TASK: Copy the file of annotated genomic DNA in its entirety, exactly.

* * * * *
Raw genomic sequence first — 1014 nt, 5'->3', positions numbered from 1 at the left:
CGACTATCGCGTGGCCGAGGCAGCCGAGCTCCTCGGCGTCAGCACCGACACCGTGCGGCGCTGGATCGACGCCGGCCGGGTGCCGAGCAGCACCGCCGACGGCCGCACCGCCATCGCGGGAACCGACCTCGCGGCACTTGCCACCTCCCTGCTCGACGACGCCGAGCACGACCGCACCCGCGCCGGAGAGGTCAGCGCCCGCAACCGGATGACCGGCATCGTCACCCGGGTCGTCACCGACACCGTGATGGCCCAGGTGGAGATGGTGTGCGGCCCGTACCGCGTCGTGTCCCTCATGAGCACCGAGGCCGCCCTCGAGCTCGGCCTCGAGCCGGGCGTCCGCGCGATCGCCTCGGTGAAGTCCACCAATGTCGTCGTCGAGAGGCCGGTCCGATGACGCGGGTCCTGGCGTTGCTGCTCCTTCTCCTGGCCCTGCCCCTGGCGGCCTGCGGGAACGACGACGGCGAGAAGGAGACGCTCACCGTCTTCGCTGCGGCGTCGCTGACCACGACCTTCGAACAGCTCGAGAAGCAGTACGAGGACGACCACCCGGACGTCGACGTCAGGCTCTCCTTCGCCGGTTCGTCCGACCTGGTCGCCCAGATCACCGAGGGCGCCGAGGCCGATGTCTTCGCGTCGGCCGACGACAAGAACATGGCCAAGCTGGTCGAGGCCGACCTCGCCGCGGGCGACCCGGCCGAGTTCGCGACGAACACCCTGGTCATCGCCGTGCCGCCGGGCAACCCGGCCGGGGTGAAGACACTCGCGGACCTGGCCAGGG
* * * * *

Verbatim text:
Raw genomic sequence first — 1014 nt, 5'->3', positions numbered from 1 at the left:
CGACTATCGCGTGGCCGAGGCAGCCGAGCTCCTCGGCGTCAGCACCGACACCGTGCGGCGCTGGATCGACGCCGGCCGGGTGCCGAGCAGCACCGCCGACGGCCGCACCGCCATCGCGGGAACCGACCTCGCGGCACTTGCCACCTCCCTGCTCGACGACGCCGAGCACGACCGCACCCGCGCCGGAGAGGTCAGCGCCCGCAACCGGATGACCGGCATCGTCACCCGGGTCGTCACCGACACCGTGATGGCCCAGGTGGAGATGGTGTGCGGCCCGTACCGCGTCGTGTCCCTCATGAGCACCGAGGCCGCCCTCGAGCTCGGCCTCGAGCCGGGCGTCCGCGCGATCGCCTCGGTGAAGTCCACCAATGTCGTCGTCGAGAGGCCGGTCCGATGACGCGGGTCCTGGCGTTGCTGCTCCTTCTCCTGGCCCTGCCCCTGGCGGCCTGCGGGAACGACGACGGCGAGAAGGAGACGCTCACCGTCTTCGCTGCGGCGTCGCTGACCACGACCTTCGAACAGCTCGAGAAGCAGTACGAGGACGACCACCCGGACGTCGACGTCAGGCTCTCCTTCGCCGGTTCGTCCGACCTGGTCGCCCAGATCACCGAGGGCGCCGAGGCCGATGTCTTCGCGTCGGCCGACGACAAGAACATGGCCAAGCTGGTCGAGGCCGACCTCGCCGCGGGCGACCCGGCCGAGTTCGCGACGAACACCCTGGTCATCGCCGTGCCGCCGGGCAACCCGGCCGGGGTGAAGACACTCGCGGACCTGGCCAGGG